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Map Scaling

Discussion in 'World Building' started by Samantha England, Jan 15, 2020.

  1. Samantha England

    Samantha England Scribe

    So I'm having a bit of trouble with map scaling, specifically the math behind it (oh math, my most persistent foe!)

    I'm very into map creation and while it's not too hard to create said maps, scaling them beyond 'world', 'continental', 'regional', and 'city'/'village' is troublesome. The math escapes me and it is something I really want to nail so everything becomes even smoother concerning the world-building of my far too many projects. I would like to start with my map of Rankyra, the setting in which a six-book fantasy-adventure series takes place. I'm not too sure about the scaling I currently have for it and would love some advice on how I can better my understanding of it.

    Thank you,

    Screenshot (665).png
  2. CupofJoe

    CupofJoe Myth Weaver

    I'm not sure I mean what you mean by scaling...
    On your map there is a scale but no dimension. Is it in metres, miles, leagues?
    If it how BIG things should be, then what I do is reckon how big I want an island [for example] to be compared to something I already know.
    So I know I want Isle of X to be half the size of Ireland. I go find a map of Ireland and pick a half to use as a background layer.
    As for working out how big it needs to be… what does the story need? If the story needs you MC to take 40 days to ride between A and B then find out how far you could ride in 40 days and make that the distance [actually make it a bit shorter to give them more time as no-one is going to ride for 40 day without a least a couple of breaks to rest the horses or their disposition [ahem] then factor in bad weather, rough ground, national holidays etc.]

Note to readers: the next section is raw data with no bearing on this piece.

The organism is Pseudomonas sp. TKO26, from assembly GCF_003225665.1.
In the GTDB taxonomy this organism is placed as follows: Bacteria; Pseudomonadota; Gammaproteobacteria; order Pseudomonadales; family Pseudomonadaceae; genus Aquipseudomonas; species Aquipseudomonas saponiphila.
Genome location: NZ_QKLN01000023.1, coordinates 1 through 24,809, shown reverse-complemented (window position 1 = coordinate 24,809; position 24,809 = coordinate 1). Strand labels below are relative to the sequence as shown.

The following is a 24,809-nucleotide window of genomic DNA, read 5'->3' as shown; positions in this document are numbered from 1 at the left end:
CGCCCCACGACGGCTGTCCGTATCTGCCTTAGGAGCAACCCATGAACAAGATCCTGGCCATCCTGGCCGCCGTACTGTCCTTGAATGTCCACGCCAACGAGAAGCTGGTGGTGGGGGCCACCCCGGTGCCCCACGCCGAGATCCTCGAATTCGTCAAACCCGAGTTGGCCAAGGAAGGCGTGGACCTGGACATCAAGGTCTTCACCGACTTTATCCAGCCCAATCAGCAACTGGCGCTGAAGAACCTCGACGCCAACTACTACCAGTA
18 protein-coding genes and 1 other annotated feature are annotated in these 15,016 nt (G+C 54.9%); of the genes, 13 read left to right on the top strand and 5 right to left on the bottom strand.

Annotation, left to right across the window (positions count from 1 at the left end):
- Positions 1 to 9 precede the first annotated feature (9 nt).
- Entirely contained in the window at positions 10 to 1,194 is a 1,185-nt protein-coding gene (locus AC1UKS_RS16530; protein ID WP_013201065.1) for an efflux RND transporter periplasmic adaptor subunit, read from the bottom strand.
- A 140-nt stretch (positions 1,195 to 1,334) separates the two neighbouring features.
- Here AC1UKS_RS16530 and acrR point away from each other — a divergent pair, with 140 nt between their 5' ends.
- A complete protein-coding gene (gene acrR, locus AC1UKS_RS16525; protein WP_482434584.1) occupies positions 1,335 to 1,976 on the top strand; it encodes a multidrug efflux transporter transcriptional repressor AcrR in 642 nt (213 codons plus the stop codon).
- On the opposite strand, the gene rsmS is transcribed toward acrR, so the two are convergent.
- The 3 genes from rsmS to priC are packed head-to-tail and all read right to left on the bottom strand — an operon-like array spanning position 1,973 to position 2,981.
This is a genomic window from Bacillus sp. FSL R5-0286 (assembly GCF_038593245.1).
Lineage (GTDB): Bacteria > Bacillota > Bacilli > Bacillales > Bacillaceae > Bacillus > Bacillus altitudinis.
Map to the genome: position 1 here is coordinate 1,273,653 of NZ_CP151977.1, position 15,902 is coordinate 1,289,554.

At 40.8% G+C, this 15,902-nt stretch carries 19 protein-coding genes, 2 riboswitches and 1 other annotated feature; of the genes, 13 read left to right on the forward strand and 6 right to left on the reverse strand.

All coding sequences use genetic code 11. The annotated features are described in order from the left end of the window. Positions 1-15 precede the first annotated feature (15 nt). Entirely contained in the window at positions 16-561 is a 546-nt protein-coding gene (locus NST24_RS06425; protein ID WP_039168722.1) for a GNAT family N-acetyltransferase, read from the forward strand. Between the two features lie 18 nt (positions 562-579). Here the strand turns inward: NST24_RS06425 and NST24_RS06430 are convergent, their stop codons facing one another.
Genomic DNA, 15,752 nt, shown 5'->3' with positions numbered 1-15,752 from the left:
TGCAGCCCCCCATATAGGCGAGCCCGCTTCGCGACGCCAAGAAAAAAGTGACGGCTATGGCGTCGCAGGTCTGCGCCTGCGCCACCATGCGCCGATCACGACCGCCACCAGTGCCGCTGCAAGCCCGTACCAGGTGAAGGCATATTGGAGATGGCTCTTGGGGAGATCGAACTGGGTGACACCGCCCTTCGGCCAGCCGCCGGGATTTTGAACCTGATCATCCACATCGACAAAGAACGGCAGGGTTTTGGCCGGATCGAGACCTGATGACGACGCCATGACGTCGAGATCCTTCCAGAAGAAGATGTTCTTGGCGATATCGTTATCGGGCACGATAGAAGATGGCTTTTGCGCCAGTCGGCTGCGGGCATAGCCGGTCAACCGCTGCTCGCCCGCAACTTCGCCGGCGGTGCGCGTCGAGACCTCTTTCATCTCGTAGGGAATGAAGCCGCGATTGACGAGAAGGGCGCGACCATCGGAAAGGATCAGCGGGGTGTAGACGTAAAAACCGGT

If you REALLY want to get in to how the bit of your maps fit on to an earth like world, then I’d suggest a look at G.Projector from NASA. It lets you map 2D maps on to the 3D surface of Earth. It isn’t 100% user friendly but you can get a rough idea of what things look like in the real world of your map may look like.
    I make rough maps [sometime on paper] when I’m writing as things will move as I decide that I’ve got a city on the wrong side of a river or the temple is too far from the sea. Even in a town, the bakery might be too far from the market and the fish mongers to do all three in less than an hour.
  3. Samantha England

    Samantha England Scribe

    I'm mostly concerned about consistency, especially when I want to make another map that's a closer, and more detailed, look at a particular region within the greater continent without losing the sense of scale (if that makes any sense). I do want the larger landmasses to take some time to cross from one end to the other (say a month or so without accounting for varied terrain). I'm not sure if the present scale of the map (done in miles) is big enough, though I'm also concerned about it getting too large to where it takes forever to get anywhere.
  4. Yora

    Yora Maester

    So you want to decide on a number how long the diameter of the continent is?
  5. Samantha England

    Samantha England Scribe

    Along with square miles and so on and so forth. Just the math and bettering my understanding of it so I can maintain consistencies between various maps of this world (and the consequently maps for my other projects). I am horrendous at math and I'm likely overthinking this whole thing - my greatest fault concerning this subject.
  6. Yora

    Yora Maester

    What exactly are you trying to do?
  7. Miles Lacey

    Miles Lacey Inkling

    If you look at a map you'll notice they will have a scale like 1 : 1000000. So one inch on the map will represent one million inches in real life. 1 : 10000 means that one inch represents 10000 inches in real life. 1 : 1000000 would be a two page map of New Zealand in an atlas. 1 : 10000 would be a street map with a reasonable amount of detail such as where key public buildings, hotels, shopping malls and public toilets are located.

    This should give you an indication of how map scaling works.